Eating a balanced and varied diet makes sure you have all the nutrients you and your baby need during your pregnancy. This advice is important for everyone – including your family and partner!
There are some important things you need to know about which foods are good for you and your baby and which foods you should avoid.
Try to avoid eating food that has lots of sugar and salt, and choose foods from each of these groups every day – they are all important for your health now and after your baby is born.
Fruit and vegetables
Eat plenty of these, at least five portions a day. Each portion should be the size of a good adult handful, but preferably more. Choose vegetables and fruits that are different colours - orange, red, green, yellow, white and purple fruit and veg all have different nutrients so aim to 'eat a rainbow'!
Whether fresh, frozen, tinned or dried, fruit and vegetables have lots of healthy vitamins and minerals. They are also a good source of fibre, which helps prevent constipation.
Meat, fish, eggs, beans and other non-dairy sources of protein
Meat, poultry, fish, eggs, beans and pulses, nuts, seeds, tofu and other meat alternatives provide protein and the important nutrients iron and zinc. Protein builds new tissue for bones, muscles and organs, so it's vital for your baby's growth.
Eggs are a very good source of nutrients and are cheap and easy to prepare. While pregnant women have until now been advised to avoid eating raw or under-cooked eggs, new research suggests that lightly cooked eggs are safe to eat in pregnancy as long as they are of Red Lion standard.
Oily fish, such as sardines, mackerel, salmon and fresh tuna, have Omega-3 fatty acids, which can be helpful for the baby’s brain development. But you should have no more than two portions of oily fish a week.
Aim to eat protein foods twice a day.
Bread, rice, potatoes, pasta and other starchy foods
This group also includes foods such as couscous, polenta, yam and other grains and starchy roots. Starchy carbohydrate foods are packed with energy and they should make up the main part of every meal alongside fruit and vegetables.
Choose wholegrain, wholemeal or multigrain versions of foods such as bread, rice and pasta. These will give you more fibre and other nutrients and fill you up more. You can leave the skins on potatoes when you cook them as well – easier and more nutritious!
Milk and dairy foods
These include milk, cheese and yoghurt. Dairy foods are a good source of calcium, which, along with vitamin D, is important for strong bones and teeth. Choose low or reduced-fat versions and, if you are pregnant, make sure any cheese or milk you have has been pasteurised. As you need 6-8 cups or glasses of fluid a day, milk could be a good option for some of these.
Tips for getting your five a day
- Have fruit for breakfast - slice a banana or sprinkle berries into your breakfast cereal, for example.
- Cook a variety of vegetables, blend them in a food processor and add them to tomato-based sauces or stews.
- Have a salad with your midday or evening meal.
- For a snack, choose a piece of fresh fruit, a handful of dried fruit or raw vegetable sticks with some hummus for dipping.
What if I don't like vegetables?
Try some raw vegetables, such as carrots and peppers, or sweeter vegetables, such as sweetcorn. You could also add a little chopped or blended veg into sauces or stews made with tinned tomatoes – you probably won't even notice it and if you keep trying different vegetables you will probably find you, and your family, learn to like them more.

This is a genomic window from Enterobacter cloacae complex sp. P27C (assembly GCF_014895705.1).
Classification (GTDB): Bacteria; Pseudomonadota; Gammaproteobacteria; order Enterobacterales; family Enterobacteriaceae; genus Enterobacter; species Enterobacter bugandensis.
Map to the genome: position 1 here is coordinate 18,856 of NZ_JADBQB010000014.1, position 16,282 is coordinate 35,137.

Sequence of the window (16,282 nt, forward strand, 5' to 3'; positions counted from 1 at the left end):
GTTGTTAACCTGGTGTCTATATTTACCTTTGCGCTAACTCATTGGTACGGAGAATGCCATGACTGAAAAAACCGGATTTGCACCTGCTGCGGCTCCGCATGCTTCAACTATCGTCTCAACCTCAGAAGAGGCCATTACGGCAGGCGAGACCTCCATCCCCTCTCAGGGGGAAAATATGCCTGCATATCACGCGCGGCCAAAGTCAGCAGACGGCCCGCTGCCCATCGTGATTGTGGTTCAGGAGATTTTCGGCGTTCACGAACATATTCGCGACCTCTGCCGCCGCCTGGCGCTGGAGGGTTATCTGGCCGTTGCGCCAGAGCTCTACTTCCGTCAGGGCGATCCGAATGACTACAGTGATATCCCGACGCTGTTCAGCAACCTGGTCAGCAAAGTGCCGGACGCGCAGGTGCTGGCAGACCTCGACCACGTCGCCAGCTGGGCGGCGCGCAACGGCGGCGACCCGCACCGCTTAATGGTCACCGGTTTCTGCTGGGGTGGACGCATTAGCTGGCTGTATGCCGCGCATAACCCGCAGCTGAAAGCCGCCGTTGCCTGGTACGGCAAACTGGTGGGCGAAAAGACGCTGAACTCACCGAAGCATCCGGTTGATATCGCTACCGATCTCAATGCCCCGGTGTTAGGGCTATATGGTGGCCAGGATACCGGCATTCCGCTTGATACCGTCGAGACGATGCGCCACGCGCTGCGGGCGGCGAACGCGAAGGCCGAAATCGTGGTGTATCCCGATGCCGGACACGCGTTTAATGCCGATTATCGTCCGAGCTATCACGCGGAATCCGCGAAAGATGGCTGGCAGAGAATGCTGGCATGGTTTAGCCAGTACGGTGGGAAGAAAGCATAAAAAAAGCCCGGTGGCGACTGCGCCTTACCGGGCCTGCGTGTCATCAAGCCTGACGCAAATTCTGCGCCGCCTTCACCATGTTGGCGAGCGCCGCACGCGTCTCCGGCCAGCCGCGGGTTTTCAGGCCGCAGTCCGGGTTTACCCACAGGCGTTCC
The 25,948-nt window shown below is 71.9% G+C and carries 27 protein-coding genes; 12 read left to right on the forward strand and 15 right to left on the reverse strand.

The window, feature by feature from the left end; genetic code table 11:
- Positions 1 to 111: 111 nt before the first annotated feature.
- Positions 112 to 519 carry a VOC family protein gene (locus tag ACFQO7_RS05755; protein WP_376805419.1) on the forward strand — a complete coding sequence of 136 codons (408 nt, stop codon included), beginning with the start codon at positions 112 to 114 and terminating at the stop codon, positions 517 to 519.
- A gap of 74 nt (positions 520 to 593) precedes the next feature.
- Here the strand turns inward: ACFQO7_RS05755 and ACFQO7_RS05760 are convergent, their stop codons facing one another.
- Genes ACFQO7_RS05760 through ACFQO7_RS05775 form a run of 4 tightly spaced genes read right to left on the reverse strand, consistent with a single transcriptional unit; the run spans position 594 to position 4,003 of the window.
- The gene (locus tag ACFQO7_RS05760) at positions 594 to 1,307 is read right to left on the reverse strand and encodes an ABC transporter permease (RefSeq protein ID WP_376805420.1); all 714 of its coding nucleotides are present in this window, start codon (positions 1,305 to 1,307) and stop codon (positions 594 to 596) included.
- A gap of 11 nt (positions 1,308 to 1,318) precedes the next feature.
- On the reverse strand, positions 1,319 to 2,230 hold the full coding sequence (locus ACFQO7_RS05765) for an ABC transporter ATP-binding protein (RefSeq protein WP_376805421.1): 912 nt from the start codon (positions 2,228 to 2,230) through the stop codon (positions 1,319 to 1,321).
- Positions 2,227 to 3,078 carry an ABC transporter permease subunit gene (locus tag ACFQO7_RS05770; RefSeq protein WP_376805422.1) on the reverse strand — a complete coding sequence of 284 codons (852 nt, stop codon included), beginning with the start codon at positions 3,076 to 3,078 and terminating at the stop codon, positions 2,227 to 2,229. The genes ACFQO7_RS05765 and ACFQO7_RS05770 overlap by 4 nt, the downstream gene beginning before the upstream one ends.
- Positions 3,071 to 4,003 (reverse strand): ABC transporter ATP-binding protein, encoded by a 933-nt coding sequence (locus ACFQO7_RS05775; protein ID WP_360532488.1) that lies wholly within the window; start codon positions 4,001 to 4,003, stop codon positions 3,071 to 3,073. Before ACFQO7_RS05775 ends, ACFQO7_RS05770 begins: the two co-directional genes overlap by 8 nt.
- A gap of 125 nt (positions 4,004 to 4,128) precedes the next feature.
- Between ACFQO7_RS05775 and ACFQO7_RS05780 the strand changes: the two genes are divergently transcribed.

Did you know?
Potatoes, yam, plantain and cassava don't count towards your five a day because they are starchy foods.
Fruit and veg don't have to be expensive
Eat fruit and vegetables when they're in season as they'll be cheaper, and look out for offers at the supermarket or your local greengrocer. Loose fruit and vegetables are often cheaper than pre-packed, and market stalls can offer great value for money as can local vegetable and fruit box schemes and farmers markets.
If you’re struggling with morning sickness, or finding it hard to get up in the morning, breakfast is probably way down your list of priorities in pregnancy. We look at why it’s worth getting up for.
How much should you eat in pregnancy? During most of your pregnancy you do not need to take in extra calories (over the recommended 2,000 a day for women).
Choosing healthy foods is very important but the amount you eat is important too.
In pregnancy it's important to eat well. If you are used to eating foods that are high in sugar, salt and fat, you can make a few changes that will be good for you and your baby.
During pregnancy eating small more frequent meals can help with sickness. If you want a snack, there are lots of healthier options.
These healthy pregnancy recipes are great for your main meal of the day, when you have a little more time to prepare, cook and eat food.
- Public Health England (accessed 21 June 2017) ‘The eatwell plate: how to use it in promotional material’: https://www.gov.uk/government/publications/the-eatwell-plate-how-to-use-...
- Oyebode O, Gordon-Dseagu V, Walker A, Mindell J S (2013) ‘Fruit and vegetable consumption and all-cause, cancer and CVD mortality: analysis of Health Survey for England data’, Journal of Epidemiology and Community Health 68 (9): 856–62
- ‘NHS Choices [accessed 21 June 2017] Other vitamins and minerals’, http://www.nhs.uk/Conditions/vitamins-minerals/Pages/Other-vitamins-mine... (Page last reviewed: 03/03/2017 Next review due: 03/03/2020).
- FSA (2016) Review of advice to consumers (including vulnerable groups) on eating raw or lightly cooked shell eggs and their products in the UK https://www.food.gov.uk/news-updates/help-shape-our-policies/review-of-a...
- Macdonald S, Magill-Cuerden J (2012) Mayes’ Midwifery, 14th edition, London, Ballière Tindall
ℹLast reviewed on June 27th, 2017. Next review date June 27th, 2020.